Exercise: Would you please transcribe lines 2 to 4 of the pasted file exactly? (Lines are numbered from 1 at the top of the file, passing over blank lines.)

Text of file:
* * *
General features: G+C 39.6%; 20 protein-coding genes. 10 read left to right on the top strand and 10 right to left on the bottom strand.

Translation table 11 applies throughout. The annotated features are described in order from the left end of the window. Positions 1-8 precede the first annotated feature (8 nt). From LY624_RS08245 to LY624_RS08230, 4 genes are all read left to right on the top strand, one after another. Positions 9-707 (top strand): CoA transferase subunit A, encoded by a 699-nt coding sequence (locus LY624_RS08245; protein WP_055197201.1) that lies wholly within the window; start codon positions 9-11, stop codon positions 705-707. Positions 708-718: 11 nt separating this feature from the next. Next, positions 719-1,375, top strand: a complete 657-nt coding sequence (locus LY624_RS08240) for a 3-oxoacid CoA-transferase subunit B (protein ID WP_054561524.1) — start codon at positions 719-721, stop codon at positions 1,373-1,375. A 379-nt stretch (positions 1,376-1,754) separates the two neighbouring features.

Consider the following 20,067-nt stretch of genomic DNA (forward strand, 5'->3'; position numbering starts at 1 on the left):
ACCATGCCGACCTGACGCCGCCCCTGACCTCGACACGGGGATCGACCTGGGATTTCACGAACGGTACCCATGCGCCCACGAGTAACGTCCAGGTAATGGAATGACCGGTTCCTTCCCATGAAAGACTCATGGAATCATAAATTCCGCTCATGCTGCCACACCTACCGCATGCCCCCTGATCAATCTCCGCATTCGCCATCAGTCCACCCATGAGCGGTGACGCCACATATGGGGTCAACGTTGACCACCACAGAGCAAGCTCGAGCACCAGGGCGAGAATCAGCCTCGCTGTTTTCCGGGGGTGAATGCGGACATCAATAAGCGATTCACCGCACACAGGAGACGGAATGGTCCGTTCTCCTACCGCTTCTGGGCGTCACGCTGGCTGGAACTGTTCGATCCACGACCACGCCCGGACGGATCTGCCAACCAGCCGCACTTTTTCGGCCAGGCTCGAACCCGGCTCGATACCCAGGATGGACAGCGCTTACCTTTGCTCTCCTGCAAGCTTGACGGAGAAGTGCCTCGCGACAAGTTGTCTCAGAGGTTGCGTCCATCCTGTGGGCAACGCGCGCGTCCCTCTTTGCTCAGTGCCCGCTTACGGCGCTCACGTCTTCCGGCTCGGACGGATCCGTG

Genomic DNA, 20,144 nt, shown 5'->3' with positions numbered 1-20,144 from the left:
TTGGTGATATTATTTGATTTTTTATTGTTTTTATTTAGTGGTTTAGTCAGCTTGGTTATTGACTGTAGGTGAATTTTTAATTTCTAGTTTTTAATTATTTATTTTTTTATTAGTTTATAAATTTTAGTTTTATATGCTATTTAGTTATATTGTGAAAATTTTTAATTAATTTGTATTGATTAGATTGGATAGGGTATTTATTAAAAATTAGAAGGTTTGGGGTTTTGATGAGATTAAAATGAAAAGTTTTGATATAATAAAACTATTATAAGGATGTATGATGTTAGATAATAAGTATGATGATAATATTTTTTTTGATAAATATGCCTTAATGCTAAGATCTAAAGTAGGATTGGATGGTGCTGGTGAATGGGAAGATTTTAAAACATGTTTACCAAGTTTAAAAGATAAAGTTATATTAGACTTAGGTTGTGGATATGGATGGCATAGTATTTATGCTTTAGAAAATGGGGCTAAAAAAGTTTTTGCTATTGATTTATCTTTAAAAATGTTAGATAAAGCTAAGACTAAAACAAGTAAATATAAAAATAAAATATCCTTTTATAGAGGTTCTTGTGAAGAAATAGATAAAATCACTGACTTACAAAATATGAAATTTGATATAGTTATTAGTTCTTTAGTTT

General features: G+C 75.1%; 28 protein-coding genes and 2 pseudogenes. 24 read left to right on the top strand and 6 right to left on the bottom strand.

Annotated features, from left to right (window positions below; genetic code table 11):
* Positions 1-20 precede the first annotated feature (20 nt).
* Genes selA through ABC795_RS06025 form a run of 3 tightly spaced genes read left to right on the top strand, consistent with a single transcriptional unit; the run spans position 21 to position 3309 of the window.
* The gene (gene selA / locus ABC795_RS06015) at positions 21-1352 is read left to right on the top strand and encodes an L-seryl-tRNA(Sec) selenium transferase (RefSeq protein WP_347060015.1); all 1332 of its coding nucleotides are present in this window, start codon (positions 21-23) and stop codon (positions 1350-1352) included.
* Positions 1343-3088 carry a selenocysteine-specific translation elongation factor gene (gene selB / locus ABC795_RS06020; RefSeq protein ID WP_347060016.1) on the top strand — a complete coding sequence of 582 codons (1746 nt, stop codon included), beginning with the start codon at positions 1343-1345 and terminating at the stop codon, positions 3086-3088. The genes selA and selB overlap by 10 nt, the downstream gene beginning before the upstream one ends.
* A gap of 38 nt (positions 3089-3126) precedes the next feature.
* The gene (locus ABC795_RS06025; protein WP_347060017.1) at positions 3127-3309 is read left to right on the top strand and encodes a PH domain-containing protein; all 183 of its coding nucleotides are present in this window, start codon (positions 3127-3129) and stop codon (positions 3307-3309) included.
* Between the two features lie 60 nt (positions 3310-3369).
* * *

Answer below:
Translation table 11 applies throughout. The annotated features are described in order from the left end of the window. Positions 1-8 precede the first annotated feature (8 nt). From LY624_RS08245 to LY624_RS08230, 4 genes are all read left to right on the top strand, one after another. Positions 9-707 (top strand): CoA transferase subunit A, encoded by a 699-nt coding sequence (locus LY624_RS08245; protein WP_055197201.1) that lies wholly within the window; start codon positions 9-11, stop codon positions 705-707. Positions 708-718: 11 nt separating this feature from the next. Next, positions 719-1,375, top strand: a complete 657-nt coding sequence (locus LY624_RS08240) for a 3-oxoacid CoA-transferase subunit B (protein ID WP_054561524.1) — start codon at positions 719-721, stop codon at positions 1,373-1,375. A 379-nt stretch (positions 1,376-1,754) separates the two neighbouring features.

Consider the following 20,067-nt stretch of genomic DNA (forward strand, 5'->3'; position numbering starts at 1 on the left):
ACCATGCCGACCTGACGCCGCCCCTGACCTCGACACGGGGATCGACCTGGGATTTCACGAACGGTACCCATGCGCCCACGAGTAACGTCCAGGTAATGGAATGACCGGTTCCTTCCCATGAAAGACTCATGGAATCATAAATTCCGCTCATGCTGCCACACCTACCGCATGCCCCCTGATCAATCTCCGCATTCGCCATCAGTCCACCCATGAGCGGTGACGCCACATATGGGGTCAACGTTGACCACCACAGAGCAAGCTCGAGCACCAGGGCGAGAATCAGCCTCGCTGTTTTCCGGGGGTGAATGCGGACATCAATAAGCGATTCACCGCACACAGGAGACGGAATGGTCCGTTCTCCTACCGCTTCTGGGCGTCACGCTGGCTGGAACTGTTCGATCCACGACCACGCCCGGACGGATCTGCCAACCAGCCGCACTTTTTCGGCCAGGCTCGAACCCGGCTCGATACCCAGGATGGACAGCGCTTACCTTTGCTCTCCTGCAAGCTTGACGGAGAAGTGCCTCGCGACAAGTTGTCTCAGAGGTTGCGTCCATCCTGTGGGCAACGCGCGCGTCCCTCTTTGCTCAGTGCCCGCTTACGGCGCTCACGTCTTCCGGCTCGGACGGATCCGTG